• Deep palpation to promote muscle relaxation in an area of hyper-irritability and contracture. This is also known as “ischemic compression” or trigger point therapy.

“Healing Techniques and Therapies Available” continued from Newsletter…

  • Dynamic muscular release
    • Deep palpation to the origin (attachment site) of a muscle as the patient contracts to engage in the muscles intended action.
    • Promotes improved muscle function.
    • Can eliminate musculoskeletal imbalance.
  • Neuromobilization
    • AKA “Flossing” or “Gliding.”
    • Helps decrease inflammation in nerves.
    • Breaks up adhesions around nerves that result from inflammation
    • Can eliminate the sensation of “pins and needles”, “weakness” or “numbness and tingling”.
  • Therapeutic exercise and activities
    • Exercises with the intent to improve injury prevention, muscle recruitment, strength, flexibility, and endurance.
    • Promotes proper technique in performing functional activities (example: lifting).
  • Gait training and mechanics
    • Analysis of walking to optimize form and make sure that your gait is not a repetitive trauma.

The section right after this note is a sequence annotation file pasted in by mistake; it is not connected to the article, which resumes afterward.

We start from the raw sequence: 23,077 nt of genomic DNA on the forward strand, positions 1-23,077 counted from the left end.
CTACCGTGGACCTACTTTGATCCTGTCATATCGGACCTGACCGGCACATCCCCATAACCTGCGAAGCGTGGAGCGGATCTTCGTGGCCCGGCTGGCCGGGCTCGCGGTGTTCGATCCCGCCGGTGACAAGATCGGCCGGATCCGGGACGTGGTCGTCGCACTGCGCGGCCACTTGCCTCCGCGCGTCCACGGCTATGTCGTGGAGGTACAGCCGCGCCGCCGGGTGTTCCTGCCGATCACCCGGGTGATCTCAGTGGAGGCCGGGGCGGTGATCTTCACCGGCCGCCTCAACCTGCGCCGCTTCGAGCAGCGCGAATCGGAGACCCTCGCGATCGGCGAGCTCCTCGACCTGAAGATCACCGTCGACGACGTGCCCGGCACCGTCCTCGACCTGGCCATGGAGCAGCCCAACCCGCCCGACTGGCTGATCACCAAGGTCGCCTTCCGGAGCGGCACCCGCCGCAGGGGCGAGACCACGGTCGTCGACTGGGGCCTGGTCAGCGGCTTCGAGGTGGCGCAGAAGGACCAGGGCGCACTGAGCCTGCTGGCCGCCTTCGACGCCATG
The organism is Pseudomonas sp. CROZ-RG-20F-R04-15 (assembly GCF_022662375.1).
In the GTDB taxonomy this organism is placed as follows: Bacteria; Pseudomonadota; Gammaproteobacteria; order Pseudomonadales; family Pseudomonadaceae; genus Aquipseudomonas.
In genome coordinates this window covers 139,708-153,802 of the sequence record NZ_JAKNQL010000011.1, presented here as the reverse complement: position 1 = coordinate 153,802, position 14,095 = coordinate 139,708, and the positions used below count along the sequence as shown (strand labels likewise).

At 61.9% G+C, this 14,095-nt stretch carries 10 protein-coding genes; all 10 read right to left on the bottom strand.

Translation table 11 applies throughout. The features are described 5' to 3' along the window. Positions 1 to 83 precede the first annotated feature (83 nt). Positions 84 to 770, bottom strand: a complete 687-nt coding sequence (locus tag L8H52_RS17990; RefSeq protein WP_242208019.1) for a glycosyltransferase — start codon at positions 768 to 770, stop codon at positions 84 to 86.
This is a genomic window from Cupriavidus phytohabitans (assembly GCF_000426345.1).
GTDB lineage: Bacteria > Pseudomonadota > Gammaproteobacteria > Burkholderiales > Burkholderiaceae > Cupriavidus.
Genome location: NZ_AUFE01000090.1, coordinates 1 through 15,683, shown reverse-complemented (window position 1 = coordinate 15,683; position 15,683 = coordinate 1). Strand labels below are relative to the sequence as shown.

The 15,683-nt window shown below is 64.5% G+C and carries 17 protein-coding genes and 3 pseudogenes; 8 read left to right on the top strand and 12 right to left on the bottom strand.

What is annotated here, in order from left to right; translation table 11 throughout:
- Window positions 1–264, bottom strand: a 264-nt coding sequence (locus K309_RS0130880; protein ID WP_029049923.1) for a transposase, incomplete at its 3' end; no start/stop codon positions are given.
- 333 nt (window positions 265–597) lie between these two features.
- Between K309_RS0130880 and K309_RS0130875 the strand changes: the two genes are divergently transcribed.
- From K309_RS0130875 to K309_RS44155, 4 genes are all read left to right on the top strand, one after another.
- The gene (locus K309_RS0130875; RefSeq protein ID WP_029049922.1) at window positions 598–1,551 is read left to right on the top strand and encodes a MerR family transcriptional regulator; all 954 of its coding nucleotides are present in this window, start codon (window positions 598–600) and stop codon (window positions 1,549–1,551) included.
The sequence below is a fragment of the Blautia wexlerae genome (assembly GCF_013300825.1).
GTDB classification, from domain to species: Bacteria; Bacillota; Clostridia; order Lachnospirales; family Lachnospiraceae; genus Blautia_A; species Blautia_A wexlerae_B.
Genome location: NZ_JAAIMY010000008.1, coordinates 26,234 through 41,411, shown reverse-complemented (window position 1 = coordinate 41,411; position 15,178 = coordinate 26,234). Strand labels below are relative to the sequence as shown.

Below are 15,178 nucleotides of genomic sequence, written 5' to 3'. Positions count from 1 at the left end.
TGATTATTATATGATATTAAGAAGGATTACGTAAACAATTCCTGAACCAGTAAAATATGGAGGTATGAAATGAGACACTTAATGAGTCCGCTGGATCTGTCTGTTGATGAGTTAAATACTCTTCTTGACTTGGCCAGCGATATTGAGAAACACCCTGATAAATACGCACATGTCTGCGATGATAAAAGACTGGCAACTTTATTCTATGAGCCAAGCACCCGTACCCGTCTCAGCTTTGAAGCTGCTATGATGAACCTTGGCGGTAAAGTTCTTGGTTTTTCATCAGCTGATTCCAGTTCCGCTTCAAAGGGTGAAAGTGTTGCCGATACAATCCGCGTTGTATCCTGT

• Neuromuscular training
    • Enhances the function of the body by balancing the muscle activation patterns about a joint.
  • Free weight training for weight loss and osteoporosis prevention
    • Specific exercise prescription based on your individual body type.
  • Balance training
    • Decreases fall risk.
    • Improves coordination for increased performance.
  • Core trunk stabilization training
    • Improves the recruitment of specific muscle groups that stabilize the hip, pelvis and lumbar spine.

Some specialty treatments include:

  • Temporomandibular treatments
  • Scar/tissue, capsular adhesion mobilization
  • Diet, nutrition, vitamin recommendations
  • High-powered warm laser

Certified to Perform the Functional Movement Screen!